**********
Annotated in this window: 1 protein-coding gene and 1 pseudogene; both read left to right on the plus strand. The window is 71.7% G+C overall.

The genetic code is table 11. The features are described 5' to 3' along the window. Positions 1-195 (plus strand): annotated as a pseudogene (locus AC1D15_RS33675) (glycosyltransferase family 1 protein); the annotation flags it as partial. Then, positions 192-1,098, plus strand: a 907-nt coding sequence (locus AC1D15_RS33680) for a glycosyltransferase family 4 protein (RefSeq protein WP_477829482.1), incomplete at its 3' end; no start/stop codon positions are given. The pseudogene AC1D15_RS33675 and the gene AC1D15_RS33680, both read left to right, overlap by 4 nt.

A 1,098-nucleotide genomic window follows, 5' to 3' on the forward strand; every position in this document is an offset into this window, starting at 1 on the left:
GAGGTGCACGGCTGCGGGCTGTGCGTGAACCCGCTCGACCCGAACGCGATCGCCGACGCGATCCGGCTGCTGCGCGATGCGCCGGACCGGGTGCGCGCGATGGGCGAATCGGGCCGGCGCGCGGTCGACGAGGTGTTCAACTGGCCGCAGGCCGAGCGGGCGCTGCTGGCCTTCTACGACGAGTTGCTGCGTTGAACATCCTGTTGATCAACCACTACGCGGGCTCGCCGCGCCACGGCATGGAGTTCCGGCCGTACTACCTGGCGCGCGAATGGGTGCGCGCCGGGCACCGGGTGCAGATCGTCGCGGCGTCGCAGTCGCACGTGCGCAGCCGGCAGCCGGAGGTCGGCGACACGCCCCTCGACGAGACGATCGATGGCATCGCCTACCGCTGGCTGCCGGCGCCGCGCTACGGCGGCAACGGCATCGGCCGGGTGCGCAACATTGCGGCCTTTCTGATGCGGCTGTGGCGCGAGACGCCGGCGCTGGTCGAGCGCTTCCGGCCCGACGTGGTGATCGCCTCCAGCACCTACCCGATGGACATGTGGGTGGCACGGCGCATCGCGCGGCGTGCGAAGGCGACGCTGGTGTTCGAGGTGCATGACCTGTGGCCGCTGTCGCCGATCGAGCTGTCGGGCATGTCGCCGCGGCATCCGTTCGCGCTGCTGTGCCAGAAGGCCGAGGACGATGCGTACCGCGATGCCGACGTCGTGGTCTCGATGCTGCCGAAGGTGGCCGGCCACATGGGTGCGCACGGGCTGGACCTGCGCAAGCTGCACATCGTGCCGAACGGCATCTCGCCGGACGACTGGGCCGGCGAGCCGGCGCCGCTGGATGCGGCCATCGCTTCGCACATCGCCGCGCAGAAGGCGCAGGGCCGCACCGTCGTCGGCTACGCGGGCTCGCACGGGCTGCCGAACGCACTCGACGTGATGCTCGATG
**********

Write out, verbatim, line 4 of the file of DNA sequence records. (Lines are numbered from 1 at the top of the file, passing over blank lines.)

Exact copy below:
GAGGTGCACGGCTGCGGGCTGTGCGTGAACCCGCTCGACCCGAACGCGATCGCCGACGCGATCCGGCTGCTGCGCGATGCGCCGGACCGGGTGCGCGCGATGGGCGAATCGGGCCGGCGCGCGGTCGACGAGGTGTTCAACTGGCCGCAGGCCGAGCGGGCGCTGCTGGCCTTCTACGACGAGTTGCTGCGTTGAACATCCTGTTGATCAACCACTACGCGGGCTCGCCGCGCCACGGCATGGAGTTCCGGCCGTACTACCTGGCGCGCGAATGGGTGCGCGCCGGGCACCGGGTGCAGATCGTCGCGGCGTCGCAGTCGCACGTGCGCAGCCGGCAGCCGGAGGTCGGCGACACGCCCCTCGACGAGACGATCGATGGCATCGCCTACCGCTGGCTGCCGGCGCCGCGCTACGGCGGCAACGGCATCGGCCGGGTGCGCAACATTGCGGCCTTTCTGATGCGGCTGTGGCGCGAGACGCCGGCGCTGGTCGAGCGCTTCCGGCCCGACGTGGTGATCGCCTCCAGCACCTACCCGATGGACATGTGGGTGGCACGGCGCATCGCGCGGCGTGCGAAGGCGACGCTGGTGTTCGAGGTGCATGACCTGTGGCCGCTGTCGCCGATCGAGCTGTCGGGCATGTCGCCGCGGCATCCGTTCGCGCTGCTGTGCCAGAAGGCCGAGGACGATGCGTACCGCGATGCCGACGTCGTGGTCTCGATGCTGCCGAAGGTGGCCGGCCACATGGGTGCGCACGGGCTGGACCTGCGCAAGCTGCACATCGTGCCGAACGGCATCTCGCCGGACGACTGGGCCGGCGAGCCGGCGCCGCTGGATGCGGCCATCGCTTCGCACATCGCCGCGCAGAAGGCGCAGGGCCGCACCGTCGTCGGCTACGCGGGCTCGCACGGGCTGCCGAACGCACTCGACGTGATGCTCGATG